Supergirl #2 Review

Writer: Steve Orlando / Artist: Brian Ching / DC Comics

With some unexpected, maybe even awkward pacing, Supergirl #2 covers a lot of ground. It has quickly pivoted from the fish-out-of-water story you might’ve expected – complete with the standard young hero struggle to balance heroism with being a regular teen – to something a whole lot deeper surrounding Kara’s parents, home, and, well, the teen-finding-herself angle too. In the Fortress of Solitude Kara finds Cyborg Superman who she quickly recognizes as a drone imposter of her father, only by the end of the issue she isn’t so confident, and neither are you.


There are two clashes with her drone father who claims to bring the triumphant return of their home, Argo, and invites Kara to come back to where she belongs. What happens in between those clashes is the slightly awkward part, redirecting readers back to the teen-finding-herself drama that just feels out of sync with the magnitude of the plot it’s sandwiched within. Regardless, scenes with Cat Grant still bring a certain charm, and Ben is a welcome character that is bound to develop into another important person in Kara’s life. They feel out of place with all the fights, flashbacks, and family mystery being at such heights so early, but they still belong. More than belong, they probably deserve more time to develop before the stakes of Supergirl’s hero conflicts rise too high.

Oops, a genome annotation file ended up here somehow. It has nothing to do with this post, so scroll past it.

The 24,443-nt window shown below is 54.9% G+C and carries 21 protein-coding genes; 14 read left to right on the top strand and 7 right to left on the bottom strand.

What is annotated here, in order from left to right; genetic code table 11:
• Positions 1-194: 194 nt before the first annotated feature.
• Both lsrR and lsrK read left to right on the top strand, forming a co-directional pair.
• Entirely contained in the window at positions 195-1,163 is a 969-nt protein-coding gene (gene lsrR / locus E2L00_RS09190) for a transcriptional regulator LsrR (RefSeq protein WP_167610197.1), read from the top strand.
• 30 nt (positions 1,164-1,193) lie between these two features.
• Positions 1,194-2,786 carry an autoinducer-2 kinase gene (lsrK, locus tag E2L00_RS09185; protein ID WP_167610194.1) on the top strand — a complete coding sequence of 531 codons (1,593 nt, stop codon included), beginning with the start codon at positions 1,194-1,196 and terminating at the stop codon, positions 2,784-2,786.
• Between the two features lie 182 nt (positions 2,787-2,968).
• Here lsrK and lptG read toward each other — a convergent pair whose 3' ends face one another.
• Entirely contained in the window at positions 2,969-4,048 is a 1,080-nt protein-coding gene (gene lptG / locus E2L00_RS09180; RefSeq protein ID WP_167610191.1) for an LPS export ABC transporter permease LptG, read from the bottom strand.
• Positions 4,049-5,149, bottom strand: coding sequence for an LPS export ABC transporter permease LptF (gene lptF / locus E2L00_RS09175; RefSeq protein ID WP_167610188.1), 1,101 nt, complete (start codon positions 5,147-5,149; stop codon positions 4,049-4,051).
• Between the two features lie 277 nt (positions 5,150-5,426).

Overall, the best part of Supergirl’s Rebirth so far, aside from the great artwork, is the pleasant surprise of a plot this significant, this soon. It’s also a curse as the human half of Kara’s story feels like a petty distraction in comparison, so I expect even better things once there’s better parity between the two plots. The mystery is definitely engaging, and we can all look forward to seeing how Kara copes with balancing the hope of her family and loved ones with the potential reality of its negative consequences.

7.8 out of 10

Reading Supergirl? Catch up on previous reviews here. Watching the TV show? Enjoy our Supergirl recaps after every episode.

Are you following Black Nerd Problems on Twitter, Facebook, Tumblr or Google+?


  • Jordan Calhoun is a writer in New York City. His forthcoming debut book "Piccolo Is Black" is a celebration of the common adaptations we made while non-diverse pop culture helped us form identities. He holds a B.A. in Sociology and Criminal Justice, B.S. in Psychology with a minor in Japanese, and an M.P.A. in Public and Nonprofit Management and Policy. He might solve a mystery, or rewrite history. Find him on Instagram and Twitter @JordanMCalhoun

  • Show Comments

Your email address will not be published. Required fields are marked *

comment *

  • name *

  • email *

  • website *

Copy link